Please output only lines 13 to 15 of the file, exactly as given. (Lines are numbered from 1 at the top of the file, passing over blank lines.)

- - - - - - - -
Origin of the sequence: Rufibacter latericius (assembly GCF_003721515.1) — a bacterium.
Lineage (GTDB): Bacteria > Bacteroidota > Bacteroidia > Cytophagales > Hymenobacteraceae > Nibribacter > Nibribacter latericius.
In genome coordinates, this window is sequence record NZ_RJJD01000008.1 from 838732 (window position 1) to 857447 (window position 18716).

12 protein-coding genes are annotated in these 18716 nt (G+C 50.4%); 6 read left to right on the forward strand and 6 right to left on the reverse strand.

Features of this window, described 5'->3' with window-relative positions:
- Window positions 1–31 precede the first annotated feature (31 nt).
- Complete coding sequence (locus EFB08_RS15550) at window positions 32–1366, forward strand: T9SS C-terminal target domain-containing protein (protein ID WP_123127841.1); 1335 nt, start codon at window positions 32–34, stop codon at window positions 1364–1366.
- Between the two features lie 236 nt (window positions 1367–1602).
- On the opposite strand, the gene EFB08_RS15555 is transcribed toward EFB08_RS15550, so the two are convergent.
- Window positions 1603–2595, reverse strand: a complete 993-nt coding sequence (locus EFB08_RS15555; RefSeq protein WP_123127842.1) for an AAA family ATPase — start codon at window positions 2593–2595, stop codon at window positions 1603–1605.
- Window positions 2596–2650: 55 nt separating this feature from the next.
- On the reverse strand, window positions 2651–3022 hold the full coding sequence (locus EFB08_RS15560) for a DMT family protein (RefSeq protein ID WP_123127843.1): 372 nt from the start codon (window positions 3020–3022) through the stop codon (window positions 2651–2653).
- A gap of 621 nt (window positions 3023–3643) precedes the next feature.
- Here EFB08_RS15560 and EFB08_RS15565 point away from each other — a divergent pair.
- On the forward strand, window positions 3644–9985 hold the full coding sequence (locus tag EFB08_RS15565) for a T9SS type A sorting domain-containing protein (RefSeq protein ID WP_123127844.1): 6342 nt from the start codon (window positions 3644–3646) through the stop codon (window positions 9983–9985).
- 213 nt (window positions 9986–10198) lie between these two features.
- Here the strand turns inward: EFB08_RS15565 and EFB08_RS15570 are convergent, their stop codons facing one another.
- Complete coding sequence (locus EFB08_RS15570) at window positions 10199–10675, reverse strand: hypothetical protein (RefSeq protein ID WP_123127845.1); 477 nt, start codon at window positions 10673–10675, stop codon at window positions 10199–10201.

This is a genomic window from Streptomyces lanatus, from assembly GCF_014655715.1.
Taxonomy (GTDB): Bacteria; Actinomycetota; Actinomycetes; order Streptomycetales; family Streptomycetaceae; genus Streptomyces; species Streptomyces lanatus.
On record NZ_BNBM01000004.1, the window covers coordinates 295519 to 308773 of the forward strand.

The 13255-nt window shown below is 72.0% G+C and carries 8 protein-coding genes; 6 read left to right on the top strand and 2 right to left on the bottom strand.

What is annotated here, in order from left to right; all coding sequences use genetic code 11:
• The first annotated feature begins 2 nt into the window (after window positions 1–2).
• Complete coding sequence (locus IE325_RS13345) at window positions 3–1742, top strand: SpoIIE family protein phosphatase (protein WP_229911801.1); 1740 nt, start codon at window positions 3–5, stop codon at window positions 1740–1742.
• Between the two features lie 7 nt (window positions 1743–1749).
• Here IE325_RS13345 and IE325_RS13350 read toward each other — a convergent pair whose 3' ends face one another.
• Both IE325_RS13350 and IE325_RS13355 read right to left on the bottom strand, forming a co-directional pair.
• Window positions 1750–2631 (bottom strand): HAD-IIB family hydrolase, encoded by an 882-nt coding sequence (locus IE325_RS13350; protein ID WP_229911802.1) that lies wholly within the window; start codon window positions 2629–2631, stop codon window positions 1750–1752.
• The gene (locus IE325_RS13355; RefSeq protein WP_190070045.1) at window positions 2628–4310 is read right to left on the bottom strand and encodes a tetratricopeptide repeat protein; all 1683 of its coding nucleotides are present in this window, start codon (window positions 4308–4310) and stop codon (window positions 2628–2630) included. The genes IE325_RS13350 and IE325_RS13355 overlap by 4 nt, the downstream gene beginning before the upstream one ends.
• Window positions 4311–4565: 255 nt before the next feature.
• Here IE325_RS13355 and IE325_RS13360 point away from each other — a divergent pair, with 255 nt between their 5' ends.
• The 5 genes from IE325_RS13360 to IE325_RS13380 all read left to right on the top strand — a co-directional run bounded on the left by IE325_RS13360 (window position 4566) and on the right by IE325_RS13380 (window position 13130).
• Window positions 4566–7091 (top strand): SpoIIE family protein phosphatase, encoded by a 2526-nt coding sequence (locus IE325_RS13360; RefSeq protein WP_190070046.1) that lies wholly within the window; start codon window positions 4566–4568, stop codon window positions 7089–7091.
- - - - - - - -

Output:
- A gap of 621 nt (window positions 3023–3643) precedes the next feature.
- Here EFB08_RS15560 and EFB08_RS15565 point away from each other — a divergent pair.
- On the forward strand, window positions 3644–9985 hold the full coding sequence (locus tag EFB08_RS15565) for a T9SS type A sorting domain-containing protein (RefSeq protein ID WP_123127844.1): 6342 nt from the start codon (window positions 3644–3646) through the stop codon (window positions 9983–9985).